for better mental health

Hypomania and mania

Explains hypomania and mania, including possible causes and how you can access treatment and support. Includes tips for helping yourself, and guidance for friends and family.

This section is for friends and family who want to support someone they know with hypomania or mania.

Start a conversation

Have an honest conversation about your friend or family member's hypomania or mania and how it affects them. Ask them questions about their experiences and listen to what they have to say. By talking openly, you can improve your understanding of what things are like for the other person. This will also build trust so that your friend or family member feels more comfortable talking about their experiences in future and to ask for help if they need it.

"What feels real is real for him in that moment. It helps when I respect that and comfort him rather than trying to explain it's not 'real' for everyone else."

Ask what you can do

If someone has experienced hypomania or mania before, they will often have an idea of what helps them and what doesn't. Ask how you can help. If they don't know, you could offer to help by exploring options together.

Offer to help with self-management

It might be helpful to work with your friend or family member to help them identify their triggers and warning signs, and to put together a self-management plan to help them manage their symptoms better. Ask questions, make suggestions and remember that you may have different ideas about what is and isn't a problem. Once you have a final plan, write it down so you can both look at it if your friend or family member becomes unwell.

"Looking out for patterns, talking, remaining calm and supportive is essential."

Try not to make assumptions

It's understandable to be worried about potential signs of hypomania and mania, but it's important not to question every time your friend or family member is in a good mood. It's completely normal for everyone to have ups and downs, and they might find it frustrating if someone starts to worry every time they have a good day. It might help to look for consistent signs and patterns that they are becoming unwell, and to talk together about what this might look like.

Let them know you're worried

If you're worried that your friend or family member is becoming unwell, try to address this with them gently. Don't criticise or accuse, and stay calm and non-confrontational. Explain that you've noticed changes in their behaviour and why it concerns you, and ask if they've noticed it too. If this has happened before, gently remind them of this and explain the pattern you see. If they say they're fine, you could suggest that you see how things go and review the situation in a few days.

Discuss challenging behaviour

If someone is very unwell, they may behave in a difficult or challenging way and may not see their behaviour as a problem. If this happens, it's OK for you to set boundaries – for example, that you will end the conversation if someone is rude or aggressive with you, or that you won't participate in any grand ideas or schemes if you feel they will have negative consequences. Explain this calmly to your friend or family member, and try not to get into an argument.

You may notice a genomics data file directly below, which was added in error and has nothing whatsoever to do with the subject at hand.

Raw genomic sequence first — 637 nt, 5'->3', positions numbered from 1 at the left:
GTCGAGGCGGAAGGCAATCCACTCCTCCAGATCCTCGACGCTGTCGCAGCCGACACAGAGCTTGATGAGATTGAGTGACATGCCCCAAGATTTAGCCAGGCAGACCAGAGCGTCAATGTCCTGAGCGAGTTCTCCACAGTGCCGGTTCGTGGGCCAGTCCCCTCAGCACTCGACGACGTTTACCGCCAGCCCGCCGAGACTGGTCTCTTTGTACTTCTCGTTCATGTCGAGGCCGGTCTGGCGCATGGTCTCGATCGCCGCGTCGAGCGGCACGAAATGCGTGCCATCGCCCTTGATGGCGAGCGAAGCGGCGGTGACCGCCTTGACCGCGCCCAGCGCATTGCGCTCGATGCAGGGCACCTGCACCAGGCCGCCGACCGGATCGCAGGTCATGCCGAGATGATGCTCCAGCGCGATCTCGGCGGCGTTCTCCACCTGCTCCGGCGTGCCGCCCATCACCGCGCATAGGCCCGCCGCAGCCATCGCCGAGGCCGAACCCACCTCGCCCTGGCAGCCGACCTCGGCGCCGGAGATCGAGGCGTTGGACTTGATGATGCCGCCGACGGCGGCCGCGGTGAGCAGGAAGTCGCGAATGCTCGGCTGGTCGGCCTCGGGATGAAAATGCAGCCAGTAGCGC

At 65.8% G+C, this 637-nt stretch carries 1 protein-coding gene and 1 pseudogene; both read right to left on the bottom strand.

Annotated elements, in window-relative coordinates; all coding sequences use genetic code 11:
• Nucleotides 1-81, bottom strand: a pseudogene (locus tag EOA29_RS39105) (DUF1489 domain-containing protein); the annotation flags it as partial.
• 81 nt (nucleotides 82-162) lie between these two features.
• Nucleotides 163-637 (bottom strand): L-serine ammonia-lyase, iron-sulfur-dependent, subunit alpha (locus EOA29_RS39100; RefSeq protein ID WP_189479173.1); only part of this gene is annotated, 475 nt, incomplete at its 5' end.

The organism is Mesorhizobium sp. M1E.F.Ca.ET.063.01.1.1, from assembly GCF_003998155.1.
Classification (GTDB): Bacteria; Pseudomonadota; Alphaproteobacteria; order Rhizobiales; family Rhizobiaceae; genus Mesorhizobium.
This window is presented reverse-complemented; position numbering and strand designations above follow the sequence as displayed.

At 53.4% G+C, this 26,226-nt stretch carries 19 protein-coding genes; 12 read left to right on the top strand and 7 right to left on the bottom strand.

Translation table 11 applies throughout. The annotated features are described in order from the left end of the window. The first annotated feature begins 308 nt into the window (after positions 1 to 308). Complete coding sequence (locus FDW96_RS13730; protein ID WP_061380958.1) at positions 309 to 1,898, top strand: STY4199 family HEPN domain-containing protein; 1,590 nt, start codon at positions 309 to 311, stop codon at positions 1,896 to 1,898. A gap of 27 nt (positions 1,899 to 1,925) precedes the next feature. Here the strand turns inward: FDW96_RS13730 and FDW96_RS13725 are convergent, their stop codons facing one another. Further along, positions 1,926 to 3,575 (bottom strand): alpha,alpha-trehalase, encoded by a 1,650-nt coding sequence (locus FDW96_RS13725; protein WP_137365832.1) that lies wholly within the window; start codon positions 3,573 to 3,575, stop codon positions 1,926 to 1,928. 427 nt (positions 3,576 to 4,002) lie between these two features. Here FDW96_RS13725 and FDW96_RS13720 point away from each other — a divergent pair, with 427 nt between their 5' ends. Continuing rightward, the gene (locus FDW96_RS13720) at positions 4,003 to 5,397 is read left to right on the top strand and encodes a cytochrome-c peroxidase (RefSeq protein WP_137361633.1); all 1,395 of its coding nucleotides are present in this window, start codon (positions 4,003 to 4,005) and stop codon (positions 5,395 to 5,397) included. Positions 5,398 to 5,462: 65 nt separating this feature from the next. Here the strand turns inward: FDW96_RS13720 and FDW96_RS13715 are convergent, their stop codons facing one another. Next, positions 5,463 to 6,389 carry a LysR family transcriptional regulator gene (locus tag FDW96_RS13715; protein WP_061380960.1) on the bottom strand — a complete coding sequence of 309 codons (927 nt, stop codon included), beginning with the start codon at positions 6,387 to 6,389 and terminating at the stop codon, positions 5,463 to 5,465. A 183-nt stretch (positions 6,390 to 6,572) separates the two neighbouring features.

Be supportive afterwards

If someone has been unwell, they may feel embarrassed or ashamed of their behaviour. Reassure them that you still care and that you understand this behaviour is part of their hypomania or mania. If your friend or family member is worried that their behaviour may have long-term effects, you could offer to help them resolve this – such as helping with a financial plan or working out how to improve relationships that have been affected.

"If those around me are concerned about whether changes are symptomatic of relapse [I encourage them] to ask, not assume."

Be an advocate

Getting the right care and support can be difficult and frustrating, particularly if you are unwell, so your friend or family member may want you to help with this. For example, you could offer to research treatments or self-help techniques, find information about support groups in your area, or look into finding a mental health advocate. See our pages on advocacy for more information.

Plan for a crisis

It's a good idea to make a crisis plan that explains what to do if someone becomes very unwell. This would include who to contact, what to do and when would be an appropriate time to consider hospital treatment. Agree this in advance, and keep a written copy.

Look after yourself

It can sometimes be really challenging to support someone, and it's common to feel overwhelmed at times. It's important to remember to look after your own mental health too, so you have the energy, time and distance you need to be able to help your friend or family member.

For example:

  • Set boundaries and don't take too much on. If you become unwell yourself you won't be able to offer as much support. It is also important to decide what your limits are and how much you are able to help them. See our pages on how to manage stress for more information.
  • Share your caring role with others, if you can. It's often easier to support someone if you're not doing it alone.
  • Talk to others about how you're feeling. You may want to be careful about how much information you share about the person you're supporting, but talking about your own feelings with someone you trust can help you feel supported too.

See our pages on how to cope when supporting someone else for more suggestions on what you can do, and where you can go for support.

This information was published in January 2020. We will revise it in 2023.

References are available on request. If you would like to reproduce any of this information, see our page on permissions and licensing.

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